Empire: the summer 2017 New Humanist
Out now - how a history of conquest shapes the present
Empire: How a history of conquest shapes the present
Same history, different memories
A century ago, European empires dominated much of the planet. Gurminder K Bhambra and Charlotte L Riley ask what we can learn from the past.
I think Europe is the one part of the world that hasn’t actually decolonised. The places that were colonised have gone through a process of understanding that colonial history, but Europe hasn’t taken into account its colonial past, and so it continues to repeat particular patterns, without realising that this past is no longer part of its present.
The stories we tell ourselves
We might not realise it, but our image of modern Britain owes a debt to the propaganda arm of empire, writes Owen Hatherley
A place to call home
Almost a century after a mass “exchange” of Muslim and Christian minorities, the Aegean coast sees a new wave of refugees. Alev Scott reports.
The Spring 2017 issue of New Humanist is on sale now! If you live in the UK, subscribe by Thursday 25 May and get two issues for £1. (Overseas customers click here.)
Also in this issue:
- Today it is taken as given that empathy is a driving force for good. But, asks Kenan Malik, is reason a more useful and compassionate approach?
- North London’s ultra-orthodox Jewish communities are known for being self-contained – but what happens if you want to get out? Daniel Gordon reports
- Angela Saini discusses the social taboos over menstruation, which have caused undue shame to millions of women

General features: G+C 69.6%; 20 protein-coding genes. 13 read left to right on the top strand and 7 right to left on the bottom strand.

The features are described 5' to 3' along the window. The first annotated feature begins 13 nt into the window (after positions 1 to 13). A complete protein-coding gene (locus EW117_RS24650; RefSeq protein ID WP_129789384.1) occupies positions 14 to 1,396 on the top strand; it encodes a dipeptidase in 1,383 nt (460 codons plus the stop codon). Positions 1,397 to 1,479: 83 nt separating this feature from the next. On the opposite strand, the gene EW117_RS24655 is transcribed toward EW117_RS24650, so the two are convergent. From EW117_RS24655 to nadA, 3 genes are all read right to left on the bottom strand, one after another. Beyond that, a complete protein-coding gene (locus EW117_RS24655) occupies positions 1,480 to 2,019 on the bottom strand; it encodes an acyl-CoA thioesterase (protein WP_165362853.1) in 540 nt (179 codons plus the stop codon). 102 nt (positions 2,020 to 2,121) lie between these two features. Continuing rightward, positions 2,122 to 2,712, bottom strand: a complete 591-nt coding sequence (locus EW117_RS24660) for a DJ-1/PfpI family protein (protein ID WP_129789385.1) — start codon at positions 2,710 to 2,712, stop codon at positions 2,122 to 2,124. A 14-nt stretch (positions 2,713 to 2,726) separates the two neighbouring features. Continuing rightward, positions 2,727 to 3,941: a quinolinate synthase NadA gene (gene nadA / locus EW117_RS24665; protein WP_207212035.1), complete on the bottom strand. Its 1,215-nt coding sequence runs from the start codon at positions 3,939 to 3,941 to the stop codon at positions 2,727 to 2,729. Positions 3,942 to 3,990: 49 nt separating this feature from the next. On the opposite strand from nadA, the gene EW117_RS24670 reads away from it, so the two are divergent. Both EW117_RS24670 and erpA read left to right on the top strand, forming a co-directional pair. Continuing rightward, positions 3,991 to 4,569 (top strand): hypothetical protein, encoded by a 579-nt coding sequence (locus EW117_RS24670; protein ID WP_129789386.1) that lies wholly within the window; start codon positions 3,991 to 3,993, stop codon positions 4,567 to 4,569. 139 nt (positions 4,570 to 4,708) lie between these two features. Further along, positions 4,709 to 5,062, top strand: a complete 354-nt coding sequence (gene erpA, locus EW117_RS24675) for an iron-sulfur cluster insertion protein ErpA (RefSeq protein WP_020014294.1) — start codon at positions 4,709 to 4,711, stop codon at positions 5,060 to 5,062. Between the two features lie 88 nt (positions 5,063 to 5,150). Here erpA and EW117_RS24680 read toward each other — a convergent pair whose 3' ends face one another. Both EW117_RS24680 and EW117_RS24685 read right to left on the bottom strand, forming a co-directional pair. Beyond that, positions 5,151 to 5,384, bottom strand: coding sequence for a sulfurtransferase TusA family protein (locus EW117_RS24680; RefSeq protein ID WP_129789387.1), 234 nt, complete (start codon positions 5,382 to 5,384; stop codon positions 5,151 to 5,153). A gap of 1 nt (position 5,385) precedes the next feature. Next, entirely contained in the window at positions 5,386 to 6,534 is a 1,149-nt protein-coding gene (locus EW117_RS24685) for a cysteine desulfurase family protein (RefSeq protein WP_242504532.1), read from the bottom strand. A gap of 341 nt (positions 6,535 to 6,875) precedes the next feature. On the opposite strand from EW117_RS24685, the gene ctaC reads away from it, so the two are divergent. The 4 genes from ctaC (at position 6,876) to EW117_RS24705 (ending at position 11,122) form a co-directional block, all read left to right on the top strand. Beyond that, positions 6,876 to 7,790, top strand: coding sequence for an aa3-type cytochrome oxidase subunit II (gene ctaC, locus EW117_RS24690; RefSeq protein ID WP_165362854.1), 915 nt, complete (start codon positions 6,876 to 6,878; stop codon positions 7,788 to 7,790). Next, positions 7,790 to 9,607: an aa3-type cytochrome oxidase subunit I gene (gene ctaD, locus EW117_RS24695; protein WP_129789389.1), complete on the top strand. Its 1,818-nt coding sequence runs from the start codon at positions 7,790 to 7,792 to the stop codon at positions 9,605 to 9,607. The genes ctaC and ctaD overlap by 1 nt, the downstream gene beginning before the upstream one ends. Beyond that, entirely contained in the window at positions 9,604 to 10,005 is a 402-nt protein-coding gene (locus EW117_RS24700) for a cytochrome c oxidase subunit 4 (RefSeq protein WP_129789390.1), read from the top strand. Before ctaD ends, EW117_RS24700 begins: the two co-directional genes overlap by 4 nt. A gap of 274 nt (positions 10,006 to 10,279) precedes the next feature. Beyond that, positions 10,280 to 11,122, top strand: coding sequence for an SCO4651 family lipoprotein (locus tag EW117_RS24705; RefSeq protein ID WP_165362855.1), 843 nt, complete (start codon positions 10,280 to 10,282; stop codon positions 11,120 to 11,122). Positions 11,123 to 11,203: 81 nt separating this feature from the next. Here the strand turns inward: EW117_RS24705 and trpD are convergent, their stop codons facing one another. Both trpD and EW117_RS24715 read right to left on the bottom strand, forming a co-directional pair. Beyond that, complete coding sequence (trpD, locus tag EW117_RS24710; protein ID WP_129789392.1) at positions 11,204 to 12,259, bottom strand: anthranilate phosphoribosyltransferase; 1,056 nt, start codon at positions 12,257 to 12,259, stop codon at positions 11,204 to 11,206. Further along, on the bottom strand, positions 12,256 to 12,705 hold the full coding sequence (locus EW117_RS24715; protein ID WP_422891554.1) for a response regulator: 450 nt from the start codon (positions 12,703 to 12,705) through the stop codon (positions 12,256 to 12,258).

- For an experienced mathematician, the greatest equations are beautiful as well as useful. Cal Flyn asks whether the rest of us can see what they see
- The concept of human rights is being dangerously undermined. Lyndsey Stonebridge asks whether literature can bring us back from the brink
- Marcus Chown explains a new scientific breakthrough on primordial black holes
- Sexual violence has become a staple of mainstream entertainment. Sally Feldman argues that this is a dangerous trend with worrying consequences
- The photographer Wolfgang Tillmans made his name documenting gay culture. Huw Lemmey asks whether his work still has the power to subvert
- The death of a humanist: Samira Shackle explains the injustice of Pakistan’s blasphemy laws
- JP O’Malley discusses consciousness and culture with the philosopher and scientist Daniel Dennett
- Keith Kahn-Harris reviews recent books on white power music and the changing face of far right extremism
- Columns from Michael Rosen and Laurie Taylor; the latest developments in biology, chemistry and physics; cartoon by Grizelda; book reviews; cryptic crossword and Chris Maslanka's quiz
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